London: European shares made significant gains for the first time in more than a week on Wednesday, with banks rising after strong results from US financials and on optimism that stress tests will boost the sector’s outlook.
The FTSEurofirst 300 index of top European shares rose 1.1% to close at 1,017.88 points, though it had been up more than 2% earlier. The index is still down more than 8% from a mid-April peak on worries about debt levels in Europe and the strength of economic recovery.
European banks to gain included BNP Paribas, Barclays, Credit Suisse, HSBC and UBS, up between 1.3% and 2.4%.
US bank Morgan Stanley reported higher than expected second-quarter profit in spite of weak industry trends, sending its shares up more than 9%.
“Good corporate earnings numbers from the banking sector helped,” said Bob Parker, vice chairman of asset management at Credit Suisse. “And we bounced off good technical resistance points, having fallen earlier in the week.”
The stress tests, the results of which are due to be released on Friday, will be rigorous and have credibility, said Parker, adding: “Most will pass, and for those that don’t there will be a plan to deal with them.”
The market’s rally was fairly broad-based, though miners were another strong performing sector.
Copper rose to its highest in more than three weeks on Wednesday due to strong physical buying and falling inventories.
Antofagasta, Fresnillo, Kazakhmys, Vedanta and Xstrata rose between 3.1% and 7%. BHP Billiton rose 2.5% after reporting a 16% jump in quarterly iron ore output, taking annual production to a record,
Wall Street was lower around the time European bourses were closing. The Dow Jones, S&P 500 and Nasdaq Composite were down between 0.2% and 0.7%.
As well as Morgan Stanley, Apple’s results boosted sentiment, but internet firm Yahoo helped to limit gains, falling 8 percent after revenue trailed estimates.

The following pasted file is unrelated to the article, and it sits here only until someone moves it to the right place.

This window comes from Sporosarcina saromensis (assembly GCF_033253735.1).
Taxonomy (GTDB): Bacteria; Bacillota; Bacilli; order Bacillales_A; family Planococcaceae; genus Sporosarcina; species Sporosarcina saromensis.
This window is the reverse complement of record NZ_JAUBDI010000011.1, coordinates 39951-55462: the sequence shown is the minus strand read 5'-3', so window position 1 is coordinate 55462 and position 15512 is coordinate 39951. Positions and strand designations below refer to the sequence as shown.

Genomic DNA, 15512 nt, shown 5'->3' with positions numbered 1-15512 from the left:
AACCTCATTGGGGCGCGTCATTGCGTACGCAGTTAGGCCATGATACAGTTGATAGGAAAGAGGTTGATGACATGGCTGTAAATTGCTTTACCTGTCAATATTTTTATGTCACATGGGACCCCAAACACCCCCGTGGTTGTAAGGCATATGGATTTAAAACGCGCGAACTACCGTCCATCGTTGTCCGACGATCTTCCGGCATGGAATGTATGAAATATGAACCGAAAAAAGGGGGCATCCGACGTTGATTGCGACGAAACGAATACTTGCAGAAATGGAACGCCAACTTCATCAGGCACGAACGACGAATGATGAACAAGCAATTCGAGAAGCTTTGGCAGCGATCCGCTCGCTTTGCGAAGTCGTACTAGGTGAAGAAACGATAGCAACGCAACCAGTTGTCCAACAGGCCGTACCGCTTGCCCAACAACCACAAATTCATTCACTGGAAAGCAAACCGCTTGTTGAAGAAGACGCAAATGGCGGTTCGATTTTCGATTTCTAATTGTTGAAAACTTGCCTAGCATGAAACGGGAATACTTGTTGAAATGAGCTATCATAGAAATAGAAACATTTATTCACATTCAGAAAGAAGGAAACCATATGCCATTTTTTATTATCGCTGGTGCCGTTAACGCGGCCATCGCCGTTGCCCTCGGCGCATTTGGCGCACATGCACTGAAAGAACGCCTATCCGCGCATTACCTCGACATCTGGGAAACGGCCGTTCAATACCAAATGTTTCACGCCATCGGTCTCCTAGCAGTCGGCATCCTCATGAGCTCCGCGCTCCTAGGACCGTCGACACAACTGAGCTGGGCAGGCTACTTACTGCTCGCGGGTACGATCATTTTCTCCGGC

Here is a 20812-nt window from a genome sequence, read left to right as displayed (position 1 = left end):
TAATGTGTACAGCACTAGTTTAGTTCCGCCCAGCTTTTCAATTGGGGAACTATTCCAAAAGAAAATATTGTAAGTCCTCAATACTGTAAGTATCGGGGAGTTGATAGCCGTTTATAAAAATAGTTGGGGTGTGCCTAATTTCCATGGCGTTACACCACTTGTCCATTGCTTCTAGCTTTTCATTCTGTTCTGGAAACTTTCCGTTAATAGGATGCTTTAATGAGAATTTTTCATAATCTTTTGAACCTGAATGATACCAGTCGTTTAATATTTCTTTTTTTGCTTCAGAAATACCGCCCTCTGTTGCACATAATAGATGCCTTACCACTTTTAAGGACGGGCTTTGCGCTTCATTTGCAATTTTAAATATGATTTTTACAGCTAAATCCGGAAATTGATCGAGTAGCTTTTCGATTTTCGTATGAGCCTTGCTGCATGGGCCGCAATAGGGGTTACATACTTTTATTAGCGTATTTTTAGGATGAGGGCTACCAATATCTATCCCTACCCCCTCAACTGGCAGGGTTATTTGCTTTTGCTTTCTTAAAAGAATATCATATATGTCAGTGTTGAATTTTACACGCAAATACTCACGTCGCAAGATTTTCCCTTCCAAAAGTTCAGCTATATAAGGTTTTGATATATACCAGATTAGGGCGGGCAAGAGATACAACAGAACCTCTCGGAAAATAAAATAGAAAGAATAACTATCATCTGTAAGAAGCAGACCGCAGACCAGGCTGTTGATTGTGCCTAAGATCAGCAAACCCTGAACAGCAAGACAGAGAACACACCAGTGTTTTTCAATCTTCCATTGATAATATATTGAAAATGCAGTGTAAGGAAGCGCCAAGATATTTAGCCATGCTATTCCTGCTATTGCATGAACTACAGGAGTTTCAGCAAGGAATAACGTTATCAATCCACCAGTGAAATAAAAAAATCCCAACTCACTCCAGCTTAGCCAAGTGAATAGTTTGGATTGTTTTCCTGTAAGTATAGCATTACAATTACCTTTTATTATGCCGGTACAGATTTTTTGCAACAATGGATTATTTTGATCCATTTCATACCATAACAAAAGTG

The results were the latest in a batch of second-quarter earnings that has also included some disappointments among financials, such as Bank of America.
Across Europe, Britain’s FTSE 100 ended the day up 1.5%; Germany’s DAX and France’s CAC 40 rose 0.4% and 0.8%, respectively.
Among individual companies, Fiat surged 6.7% after the Italian car maker’s quarterly profit beat expectations and it said it might raise its targets later this year.
Consumer brand company SSL International rose 33.5% after consumer goods firm Reckitt Benckiser agreed to buy the Durex condoms and Scholl sandals maker for £2.5 billion ($3.8 billion).
BP rose 3.2% after announcing it would sell $7 billion of assets to Apache.
BP needs to raise funds following an oil spill in the Gulf of Mexico, and its shares are still down more than 39% from a mid-April peak, before the scale of the problem became apparent.
Drugs giant GlaxoSmithKline ended the day 1.1% up after its results.
The Euro STOXX 50, the euro zone’s blue-chip index, rose 0.5% to 2,639.52 points, having earlier gone through a key resistance level of 2,669.29, the index’s 38.2% Fibonacci retracement of the April high to the May low.
In an effort to calm investors’ jitters over the potential impact of the euro zone debt crisis on Europe’s banking system, regulators are assessing how 91 banks across Europe would cope with another economic downturn, and the results are due on Friday after the closing bell.